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With the caveat that the sorting setup takes a non-trivial amount of time, `O(n log n)` twice, if Quicksort is used. – Robert Harvey May 23 '13 at 20:45
@RobertHarvey: Of course. But that's still far less than `O(n^2)` for non-tiny values of N. – Mason Wheeler May 23 '13 at 22:00
The second version of the algorithm is generally incorrect. First, it assumes that X and Y are comparable via `<` operator, which generally cannot be derived from the `matches` operator. Secondly, even if both X and Y are numeric, the 2nd algorithm may still produce wrong results, for example when `X matches Y` is `X + Y == 100`. – user958624 May 23 '13 at 22:56
@user958624: Obviously this is a very high-level overview of a general algorithm. Like the "matches" operator, the "<" must be defined in a way that is correct in the context of the data being compared. If this is done correctly, the results will be correct. – Mason Wheeler May 23 '13 at 23:41

Given the case of many nested loops you end up with polynomial time. For example given this pseudo code:

``````set i equal to 1
while i is not equal to 100
increment i
set j equal to 1
while j is not equal to i
increment j
end
end
``````

This would be considered O(n^2) time which would be a graph similar to:

Where the y-axis is the amount of time your program takes to terminate and the x-axis is the amount of data.

If you get too much data your program will be so slow nobody will wait for it. and It's not that much around 1,000 data entries I believe will take it too long.

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you might wish to reselect your graph: that is a exponential curve not a quadratic one, also recursion doesn't make stuff O(n log n) from O(n^2) – ratchet freak May 23 '13 at 20:44
For recursion I have two words "stack" and "overflow" – Mateusz May 23 '13 at 20:45
Your statement that recursion can reduce an O(n^2) operation to an O(n log n) is largely inaccurate. The same algorithm implemented recursively vs iteratively should have the exact same big-O time complexity. Furthermore, recursion can often be slower (depending on language implementation), since each recursive call requires the creation of a new stack frame, while iteration only requires a branch/compare. Function calls are typically cheap, but they aren't free. – dckrooney May 23 '13 at 21:36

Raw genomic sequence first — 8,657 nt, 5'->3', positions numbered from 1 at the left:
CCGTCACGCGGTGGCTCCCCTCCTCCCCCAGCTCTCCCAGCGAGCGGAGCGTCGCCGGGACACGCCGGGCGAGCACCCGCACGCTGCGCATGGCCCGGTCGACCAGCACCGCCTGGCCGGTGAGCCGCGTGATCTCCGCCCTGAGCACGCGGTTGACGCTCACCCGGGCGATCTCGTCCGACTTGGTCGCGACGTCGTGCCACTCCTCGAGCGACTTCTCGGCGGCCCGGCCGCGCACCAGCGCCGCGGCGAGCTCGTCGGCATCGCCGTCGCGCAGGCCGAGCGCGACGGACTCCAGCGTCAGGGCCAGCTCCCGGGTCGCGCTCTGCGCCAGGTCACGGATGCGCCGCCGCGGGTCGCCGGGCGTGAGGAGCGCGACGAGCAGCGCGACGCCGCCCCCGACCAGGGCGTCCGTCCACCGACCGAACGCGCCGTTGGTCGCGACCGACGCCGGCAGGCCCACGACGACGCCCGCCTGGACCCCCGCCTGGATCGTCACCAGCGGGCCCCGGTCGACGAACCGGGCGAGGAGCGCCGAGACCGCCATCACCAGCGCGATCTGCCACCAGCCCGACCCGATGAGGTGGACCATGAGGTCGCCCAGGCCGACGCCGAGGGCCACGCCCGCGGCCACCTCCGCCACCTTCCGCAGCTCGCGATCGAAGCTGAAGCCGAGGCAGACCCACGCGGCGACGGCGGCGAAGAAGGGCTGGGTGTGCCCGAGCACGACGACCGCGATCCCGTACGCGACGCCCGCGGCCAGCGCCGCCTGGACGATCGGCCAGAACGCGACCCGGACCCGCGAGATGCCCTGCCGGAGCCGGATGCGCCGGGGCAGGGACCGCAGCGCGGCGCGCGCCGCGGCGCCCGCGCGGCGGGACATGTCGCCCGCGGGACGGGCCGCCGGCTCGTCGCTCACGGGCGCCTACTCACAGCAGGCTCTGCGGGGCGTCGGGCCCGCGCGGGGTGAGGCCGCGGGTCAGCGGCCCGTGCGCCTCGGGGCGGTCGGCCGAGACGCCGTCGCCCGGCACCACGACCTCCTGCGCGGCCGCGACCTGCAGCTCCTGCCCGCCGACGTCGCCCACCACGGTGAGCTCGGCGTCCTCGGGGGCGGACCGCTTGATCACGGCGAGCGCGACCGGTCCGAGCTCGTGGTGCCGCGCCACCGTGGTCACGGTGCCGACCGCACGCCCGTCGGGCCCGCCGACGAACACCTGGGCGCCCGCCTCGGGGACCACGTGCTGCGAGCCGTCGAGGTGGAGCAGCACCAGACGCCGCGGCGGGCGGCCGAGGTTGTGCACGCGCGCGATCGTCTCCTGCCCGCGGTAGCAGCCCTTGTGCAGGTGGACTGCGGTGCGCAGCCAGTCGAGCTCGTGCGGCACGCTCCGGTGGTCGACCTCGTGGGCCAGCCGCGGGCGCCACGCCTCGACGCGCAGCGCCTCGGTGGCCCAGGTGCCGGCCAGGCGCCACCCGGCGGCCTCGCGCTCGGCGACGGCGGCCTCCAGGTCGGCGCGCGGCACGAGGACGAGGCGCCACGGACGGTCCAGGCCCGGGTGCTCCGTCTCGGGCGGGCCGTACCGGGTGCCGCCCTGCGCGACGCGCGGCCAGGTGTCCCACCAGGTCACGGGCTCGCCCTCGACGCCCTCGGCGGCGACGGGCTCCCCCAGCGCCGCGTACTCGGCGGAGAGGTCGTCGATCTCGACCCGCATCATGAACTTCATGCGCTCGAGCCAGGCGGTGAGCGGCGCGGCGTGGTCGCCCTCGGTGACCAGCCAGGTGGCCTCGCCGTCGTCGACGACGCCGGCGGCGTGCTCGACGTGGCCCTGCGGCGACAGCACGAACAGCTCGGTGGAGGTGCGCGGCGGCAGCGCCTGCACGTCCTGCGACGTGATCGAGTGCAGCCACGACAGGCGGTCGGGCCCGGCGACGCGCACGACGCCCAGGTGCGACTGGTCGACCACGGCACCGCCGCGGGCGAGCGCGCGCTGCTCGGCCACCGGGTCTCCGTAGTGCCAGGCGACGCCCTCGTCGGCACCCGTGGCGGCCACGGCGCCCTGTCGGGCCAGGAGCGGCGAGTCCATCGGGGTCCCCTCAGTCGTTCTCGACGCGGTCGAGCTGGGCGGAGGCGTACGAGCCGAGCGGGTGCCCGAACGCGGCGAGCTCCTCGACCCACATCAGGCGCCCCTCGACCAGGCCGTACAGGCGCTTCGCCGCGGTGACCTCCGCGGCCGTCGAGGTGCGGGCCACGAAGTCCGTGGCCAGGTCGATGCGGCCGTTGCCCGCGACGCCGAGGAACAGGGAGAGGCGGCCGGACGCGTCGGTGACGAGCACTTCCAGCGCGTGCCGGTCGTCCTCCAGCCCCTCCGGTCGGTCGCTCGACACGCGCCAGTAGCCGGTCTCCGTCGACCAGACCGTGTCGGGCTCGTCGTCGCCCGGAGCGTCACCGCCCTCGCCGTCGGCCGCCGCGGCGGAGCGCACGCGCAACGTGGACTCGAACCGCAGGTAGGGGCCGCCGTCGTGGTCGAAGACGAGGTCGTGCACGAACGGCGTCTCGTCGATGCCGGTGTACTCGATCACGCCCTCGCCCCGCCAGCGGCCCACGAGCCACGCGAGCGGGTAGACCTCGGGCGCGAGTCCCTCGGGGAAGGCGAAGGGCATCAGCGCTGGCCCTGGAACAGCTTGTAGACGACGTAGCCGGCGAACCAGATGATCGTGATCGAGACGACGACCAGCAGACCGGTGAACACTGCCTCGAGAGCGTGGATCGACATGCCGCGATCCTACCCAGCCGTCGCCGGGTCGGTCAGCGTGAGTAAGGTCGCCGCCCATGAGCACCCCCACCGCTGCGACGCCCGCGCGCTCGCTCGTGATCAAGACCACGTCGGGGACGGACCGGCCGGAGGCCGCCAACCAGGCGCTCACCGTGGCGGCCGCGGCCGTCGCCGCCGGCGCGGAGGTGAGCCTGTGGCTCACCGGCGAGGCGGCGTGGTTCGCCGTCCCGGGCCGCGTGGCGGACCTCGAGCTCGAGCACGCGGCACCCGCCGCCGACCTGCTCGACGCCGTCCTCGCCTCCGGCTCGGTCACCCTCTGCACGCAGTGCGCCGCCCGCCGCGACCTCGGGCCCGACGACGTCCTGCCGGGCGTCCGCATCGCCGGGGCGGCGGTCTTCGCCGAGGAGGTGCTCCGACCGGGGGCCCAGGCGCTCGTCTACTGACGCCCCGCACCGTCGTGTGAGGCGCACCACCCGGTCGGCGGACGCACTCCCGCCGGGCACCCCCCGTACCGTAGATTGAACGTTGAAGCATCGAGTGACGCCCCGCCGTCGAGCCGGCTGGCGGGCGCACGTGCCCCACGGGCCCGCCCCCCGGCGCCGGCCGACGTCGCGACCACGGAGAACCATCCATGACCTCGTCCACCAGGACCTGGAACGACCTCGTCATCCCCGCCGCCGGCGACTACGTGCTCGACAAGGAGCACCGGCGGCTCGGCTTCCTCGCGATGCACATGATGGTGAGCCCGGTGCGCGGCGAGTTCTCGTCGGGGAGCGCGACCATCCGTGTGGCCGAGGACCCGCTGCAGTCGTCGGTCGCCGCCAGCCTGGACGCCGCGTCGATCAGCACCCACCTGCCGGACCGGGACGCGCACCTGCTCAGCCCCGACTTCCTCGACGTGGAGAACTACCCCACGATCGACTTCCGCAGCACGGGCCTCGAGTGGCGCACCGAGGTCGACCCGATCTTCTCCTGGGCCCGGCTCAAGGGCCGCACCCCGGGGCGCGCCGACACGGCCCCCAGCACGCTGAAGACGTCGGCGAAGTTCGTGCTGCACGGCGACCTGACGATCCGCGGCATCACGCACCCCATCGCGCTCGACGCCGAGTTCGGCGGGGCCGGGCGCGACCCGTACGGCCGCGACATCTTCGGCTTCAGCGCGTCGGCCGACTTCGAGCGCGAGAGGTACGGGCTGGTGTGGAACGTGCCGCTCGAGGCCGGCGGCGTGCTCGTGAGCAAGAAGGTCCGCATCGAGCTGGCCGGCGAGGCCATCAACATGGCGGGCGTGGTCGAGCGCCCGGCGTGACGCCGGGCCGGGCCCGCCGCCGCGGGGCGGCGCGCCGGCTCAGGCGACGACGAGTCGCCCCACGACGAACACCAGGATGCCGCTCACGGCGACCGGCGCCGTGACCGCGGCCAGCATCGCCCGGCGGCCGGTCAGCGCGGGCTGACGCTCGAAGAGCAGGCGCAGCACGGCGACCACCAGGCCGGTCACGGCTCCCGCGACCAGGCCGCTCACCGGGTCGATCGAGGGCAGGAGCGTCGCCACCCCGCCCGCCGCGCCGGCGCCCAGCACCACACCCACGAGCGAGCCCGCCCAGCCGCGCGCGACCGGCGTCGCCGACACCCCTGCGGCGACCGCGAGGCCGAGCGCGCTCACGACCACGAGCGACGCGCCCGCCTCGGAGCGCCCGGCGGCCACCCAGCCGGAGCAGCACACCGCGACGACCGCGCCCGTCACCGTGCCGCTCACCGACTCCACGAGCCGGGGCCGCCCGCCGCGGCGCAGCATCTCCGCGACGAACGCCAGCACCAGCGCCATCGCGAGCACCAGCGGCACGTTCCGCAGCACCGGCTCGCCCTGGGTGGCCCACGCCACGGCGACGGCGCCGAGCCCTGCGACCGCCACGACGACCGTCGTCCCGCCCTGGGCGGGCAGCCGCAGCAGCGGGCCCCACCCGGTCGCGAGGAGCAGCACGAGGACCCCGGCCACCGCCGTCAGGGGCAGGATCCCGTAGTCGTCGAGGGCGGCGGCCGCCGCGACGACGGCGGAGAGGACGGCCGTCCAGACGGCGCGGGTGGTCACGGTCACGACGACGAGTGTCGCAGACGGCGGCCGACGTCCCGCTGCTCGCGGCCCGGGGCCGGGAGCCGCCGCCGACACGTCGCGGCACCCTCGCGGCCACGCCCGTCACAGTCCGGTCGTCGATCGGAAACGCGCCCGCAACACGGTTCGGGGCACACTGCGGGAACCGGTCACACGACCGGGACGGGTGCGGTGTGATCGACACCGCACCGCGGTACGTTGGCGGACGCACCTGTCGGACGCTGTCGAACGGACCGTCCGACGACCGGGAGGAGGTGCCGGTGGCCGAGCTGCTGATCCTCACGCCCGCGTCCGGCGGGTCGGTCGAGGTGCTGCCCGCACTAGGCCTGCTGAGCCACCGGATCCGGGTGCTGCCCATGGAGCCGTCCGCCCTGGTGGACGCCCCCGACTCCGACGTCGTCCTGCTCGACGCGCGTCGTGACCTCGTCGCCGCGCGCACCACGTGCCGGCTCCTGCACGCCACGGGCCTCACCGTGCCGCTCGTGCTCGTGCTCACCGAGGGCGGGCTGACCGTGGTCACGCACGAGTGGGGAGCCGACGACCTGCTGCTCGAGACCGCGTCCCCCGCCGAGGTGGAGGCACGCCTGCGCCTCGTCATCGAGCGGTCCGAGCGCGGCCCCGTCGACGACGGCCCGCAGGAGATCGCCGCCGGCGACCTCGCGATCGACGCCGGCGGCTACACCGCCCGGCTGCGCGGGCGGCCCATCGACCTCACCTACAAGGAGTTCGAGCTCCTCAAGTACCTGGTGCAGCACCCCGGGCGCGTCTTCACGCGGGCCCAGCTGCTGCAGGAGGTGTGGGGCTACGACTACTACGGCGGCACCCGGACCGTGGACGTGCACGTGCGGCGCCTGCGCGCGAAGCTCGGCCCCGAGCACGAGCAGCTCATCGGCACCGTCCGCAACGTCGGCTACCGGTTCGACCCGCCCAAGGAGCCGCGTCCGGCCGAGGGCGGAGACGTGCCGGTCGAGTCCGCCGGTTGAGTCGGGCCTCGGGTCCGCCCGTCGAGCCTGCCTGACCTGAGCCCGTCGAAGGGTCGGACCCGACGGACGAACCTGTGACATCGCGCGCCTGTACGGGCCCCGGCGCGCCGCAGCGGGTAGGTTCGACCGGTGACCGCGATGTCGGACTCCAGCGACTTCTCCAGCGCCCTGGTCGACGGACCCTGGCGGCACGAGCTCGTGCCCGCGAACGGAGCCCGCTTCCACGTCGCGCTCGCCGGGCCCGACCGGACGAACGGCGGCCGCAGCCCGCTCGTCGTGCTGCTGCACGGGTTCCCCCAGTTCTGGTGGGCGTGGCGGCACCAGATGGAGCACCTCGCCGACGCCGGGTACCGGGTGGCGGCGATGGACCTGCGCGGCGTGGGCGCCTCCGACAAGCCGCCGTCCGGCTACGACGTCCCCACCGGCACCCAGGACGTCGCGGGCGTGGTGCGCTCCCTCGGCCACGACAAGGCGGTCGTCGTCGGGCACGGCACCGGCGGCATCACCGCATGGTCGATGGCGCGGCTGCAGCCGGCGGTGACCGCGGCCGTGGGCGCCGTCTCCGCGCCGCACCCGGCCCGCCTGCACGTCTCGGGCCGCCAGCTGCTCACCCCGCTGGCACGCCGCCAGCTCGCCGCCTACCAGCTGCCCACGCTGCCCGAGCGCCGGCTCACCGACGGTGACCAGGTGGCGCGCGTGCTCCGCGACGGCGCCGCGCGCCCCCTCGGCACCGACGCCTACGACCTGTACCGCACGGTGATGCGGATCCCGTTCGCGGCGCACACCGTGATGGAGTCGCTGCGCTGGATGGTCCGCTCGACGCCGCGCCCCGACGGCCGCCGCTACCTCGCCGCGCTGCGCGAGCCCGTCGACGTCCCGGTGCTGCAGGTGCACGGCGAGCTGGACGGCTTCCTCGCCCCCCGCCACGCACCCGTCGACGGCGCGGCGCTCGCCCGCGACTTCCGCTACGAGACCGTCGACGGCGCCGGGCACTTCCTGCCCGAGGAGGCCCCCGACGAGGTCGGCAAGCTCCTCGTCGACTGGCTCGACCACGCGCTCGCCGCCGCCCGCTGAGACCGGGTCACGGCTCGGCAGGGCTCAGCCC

@TravisPessetto I've seen 3 stack overflows in last 6 months while developing C# applications due to recursion or cyclic objects references. What is funny about it that it will crash and you don't know what hit you. When you see nested loops you know that something bad may happen, and exception about wrong index for something is easily visible. – Mateusz May 24 '13 at 6:03
@Mateusz not every language fires an exception for wrong index. For example C++ will let you step out of bounds and overwrite memory of another program. Also, C++ will gladly read the value as whatever it thinks should be there so you end up with a garbage that may or may not look similar to what your expecting. – Travis Pessetto May 24 '13 at 7:29

One reason to avoid nesting loops is because it's a bad idea to nest block structures too deeply, irrespective of whether they're loops or not.

Each function or method should be easy to understand, both it's purpose (the name should express what it does) and for maintainers (it should be easy to understand the internals). If a function is too complicated to easily understand, that usually means that some of the internals should be factored out into separate functions so they can be referred to in the (now smaller) main function by name.

Nested loops can get difficult to understand relatively quickly, though some nesting of loops is fine - providing, as others point out, that doesn't mean you're creating a performance issue by using an extremely (and unnecessarily) slow algorithm.

Actually, you don't need nested loops to get absurdly slow performance bounds. Consider, for example, a single loop that in each iteration takes one item from a queue, then possibly puts several back - e.g. breadth-first search of a maze. The performance isn't decided by the depth of nesting of the loop (which is only 1) but by the number of items that get put in that queue before it's eventually exhausted (if it's ever exhausted) - how big the reachable part of the maze is.